christened, was 74 metres long, weighed 700 tons and provided a

boring diameter of up to 6.7 metres.

‘Bärlinde’ crossed under the Spree river, the Humboldt Forum and the

Spree canal, and bore its way below the surface and along Unter

den Linden Boulevard to the Brandenburger Tor underground

station. None of this was noticeable at surface level. ‘Bärlinde’

and the entire tunnel crew successfully finished their work at the

end of 2015.

© Reetz-Graudenz © Reetz-Graudenz © Reetz-Graudenz © Reetz-Graudenz

ROTES RATHAUS STATION

The future Rotes Rathaus underground station is located directly

in front of the Red City Hall. The station consists of two levels: the

tracks and platforms for the new U5 at the upper level and sidetracks

at the lower level.

The shaft for the Rotes Rathaus underground station was built

using the cut-and-cover top-down method just like Unter den Linden

station. It is worth mentioning that the cover of the shaft also

serves as roof for the station. Therefore the top of the supporting

columns were completed first; the lower column sections were

built only afterwards. This underground station was designed by

the Berlin architectural firm Collignon Architektur. The idea was

inspired by the vaulted roof of the medieval Berlin town hall

which was rediscovered at the site during archaeological excavations.

Seven centre columns support most of the roof load. The funnel

shaped tops of the columns are reminiscent of the old vaulting.

Combined with the platforms at the outer sides, the concourse

is spacious and airy. In terms of colour, the station features a

modern black and white design.

MUSEUMSINSEL STATION

Museumsinsel underground station runs south of the Palace Bridge,

under the Spree canal between its eastern bank and Crown Princes’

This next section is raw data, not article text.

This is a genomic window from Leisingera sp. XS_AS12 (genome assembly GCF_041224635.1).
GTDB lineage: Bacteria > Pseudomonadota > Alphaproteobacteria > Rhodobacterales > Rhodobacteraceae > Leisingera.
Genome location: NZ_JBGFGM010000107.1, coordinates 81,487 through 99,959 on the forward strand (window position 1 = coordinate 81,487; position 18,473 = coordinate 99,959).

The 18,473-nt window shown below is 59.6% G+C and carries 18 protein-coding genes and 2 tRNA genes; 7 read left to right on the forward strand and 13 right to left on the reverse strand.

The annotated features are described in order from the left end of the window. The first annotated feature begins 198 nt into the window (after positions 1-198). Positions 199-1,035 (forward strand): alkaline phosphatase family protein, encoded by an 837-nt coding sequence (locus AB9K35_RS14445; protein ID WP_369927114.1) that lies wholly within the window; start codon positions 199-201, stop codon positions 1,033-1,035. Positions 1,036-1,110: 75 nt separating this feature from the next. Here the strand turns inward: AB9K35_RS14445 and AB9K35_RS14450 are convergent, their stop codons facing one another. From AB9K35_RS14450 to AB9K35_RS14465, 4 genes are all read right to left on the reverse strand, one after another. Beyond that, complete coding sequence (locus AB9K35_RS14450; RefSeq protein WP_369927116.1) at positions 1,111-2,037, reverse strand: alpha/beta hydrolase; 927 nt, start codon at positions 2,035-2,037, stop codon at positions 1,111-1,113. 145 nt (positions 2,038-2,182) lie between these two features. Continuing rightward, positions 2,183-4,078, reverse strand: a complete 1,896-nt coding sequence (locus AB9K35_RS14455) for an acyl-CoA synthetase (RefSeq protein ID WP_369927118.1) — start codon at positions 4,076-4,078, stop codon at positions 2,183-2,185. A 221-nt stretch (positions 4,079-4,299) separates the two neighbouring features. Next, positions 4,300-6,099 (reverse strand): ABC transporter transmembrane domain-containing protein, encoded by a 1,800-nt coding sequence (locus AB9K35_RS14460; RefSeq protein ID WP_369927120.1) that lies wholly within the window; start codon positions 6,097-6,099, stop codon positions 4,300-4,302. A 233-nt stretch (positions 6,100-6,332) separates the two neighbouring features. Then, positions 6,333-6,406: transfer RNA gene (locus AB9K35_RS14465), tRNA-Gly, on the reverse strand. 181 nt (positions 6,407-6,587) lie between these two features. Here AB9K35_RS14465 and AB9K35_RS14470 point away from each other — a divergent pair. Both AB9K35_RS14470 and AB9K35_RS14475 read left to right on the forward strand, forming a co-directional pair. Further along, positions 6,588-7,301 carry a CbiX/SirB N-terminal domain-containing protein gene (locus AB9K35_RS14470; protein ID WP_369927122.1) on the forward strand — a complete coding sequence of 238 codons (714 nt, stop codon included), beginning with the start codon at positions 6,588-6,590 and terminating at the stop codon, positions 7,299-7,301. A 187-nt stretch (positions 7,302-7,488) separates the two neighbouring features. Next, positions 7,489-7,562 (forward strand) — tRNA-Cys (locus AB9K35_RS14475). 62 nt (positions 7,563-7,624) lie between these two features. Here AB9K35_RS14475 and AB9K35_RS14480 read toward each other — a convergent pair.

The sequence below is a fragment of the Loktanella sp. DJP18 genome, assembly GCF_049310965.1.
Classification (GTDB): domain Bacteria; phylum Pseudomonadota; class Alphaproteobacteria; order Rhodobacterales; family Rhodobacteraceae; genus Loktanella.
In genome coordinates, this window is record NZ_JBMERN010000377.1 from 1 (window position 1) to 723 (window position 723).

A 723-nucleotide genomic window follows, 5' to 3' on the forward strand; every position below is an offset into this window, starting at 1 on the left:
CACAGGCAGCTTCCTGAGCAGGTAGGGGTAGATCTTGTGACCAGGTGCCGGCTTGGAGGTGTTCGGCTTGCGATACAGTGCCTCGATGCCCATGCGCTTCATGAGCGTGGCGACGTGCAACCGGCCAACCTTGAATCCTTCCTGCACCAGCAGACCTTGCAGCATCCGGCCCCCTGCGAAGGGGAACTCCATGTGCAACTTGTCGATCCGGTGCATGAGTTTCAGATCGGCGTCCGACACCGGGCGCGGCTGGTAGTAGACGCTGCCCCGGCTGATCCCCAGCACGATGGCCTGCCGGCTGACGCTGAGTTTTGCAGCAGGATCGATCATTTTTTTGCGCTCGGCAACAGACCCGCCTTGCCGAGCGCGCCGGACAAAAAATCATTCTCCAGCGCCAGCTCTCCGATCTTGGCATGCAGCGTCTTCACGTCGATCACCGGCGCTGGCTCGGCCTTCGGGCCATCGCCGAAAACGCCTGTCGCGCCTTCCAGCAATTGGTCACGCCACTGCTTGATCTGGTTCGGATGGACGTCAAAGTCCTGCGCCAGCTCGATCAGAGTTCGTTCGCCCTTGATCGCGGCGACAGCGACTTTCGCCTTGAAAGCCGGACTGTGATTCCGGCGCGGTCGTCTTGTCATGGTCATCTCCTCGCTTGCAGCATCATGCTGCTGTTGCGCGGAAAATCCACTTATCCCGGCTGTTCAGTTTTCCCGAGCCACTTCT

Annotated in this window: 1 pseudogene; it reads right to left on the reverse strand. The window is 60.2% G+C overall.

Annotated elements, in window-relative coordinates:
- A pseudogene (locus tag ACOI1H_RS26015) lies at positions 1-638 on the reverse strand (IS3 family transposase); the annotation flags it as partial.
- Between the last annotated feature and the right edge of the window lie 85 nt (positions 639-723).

Palace. The station provides direct access to some of the city’s most

important sights and cultural highlights. Due to its proximity to

surrounding buildings and its location under the Spree canal,

construction of the station is a major technical challenge. Two different

construction sites were established, one on each side of the Spree

canal. The platform concourse will be built using the sequential

excavation method. This is done while the soil around the tubes is frozen

solid for structural support and waterproofing. But first, ground freezing

pipes have been drilled around the tunnel tubel. Cold brine flows through

the pipes freezing the ground to its required shape and thickness. .

Museumsinsel underground station was designed by Professor

Max Dudler. He wanted to establish a link to the surrounding buildings

that were designed by the Prussian architect Karl Friedrich Schinkel

(1781-1841). Professor Dudler was inspired by a Schinkel opera stage

design. The vaulted station ceiling designed in dark blue with

countless lights gives the impression of a starry night sky.

UNTER DEN LINDEN STATION

Unter den Linden underground station is the most spacious of the

three stations, designed as an intersection structure for interchanging

between lines U5 and U6. It consists of three levels. The U6

line runs at the top, while the middle level is a concourse where

passengers can change from the platforms of one to the other line.

The U5 line runs on the bottom level. In the first phase the U6 platform

was built by November 2013. Since then, the U6 line has been

operating without any interruption. The strutural works of the U5

level have been finished. Finishings have started in summer 2017.

The shaft for Unter den Linden underground station was built

using the cut-and-cover top-down method. Reinforced concrete

slurry walls served as watertight retaining walls. The bottom plug

was made with deep jet grouting. Unter den Linden underground

station was designed by the architects Ingrid Hentschel and Axel

Oestreich. The architects previously designed Brandenburger Tor

underground station. They wanted to create a strong link between

both stations so that the designs are based on similar concepts

and comprise identical materials.

Length of the new tunnel:

Diameter (internal) of the TBM:

Length of the TBM:

Weight of the TBM:

1,620 metres

5.7 metres

74 metres

700 tonnes

Length:

120 metres

Depth:

up to 16 metres

Platform depth:

7 metres

Size of the column heads: 7 by 9 metres

Length:

180 metres

Depth:

up to 20 metres

Platform depth:

16.5 metres

Number of ceiling lights: around 7.200

Length:

Depth:

U5 platform depth:

U6 platform depth:

152 metres

up to 17 metres

14 metres

5 metres

© Reetz-Graudenz © bünck+fehse © Max Dudler © bünck+fehse

The 2nd cutting wheel of the TBM is being delivered. March 2015. Visualisation of the finished station. Riding the subway beneath a starry night sky. Longitudinal section of the station.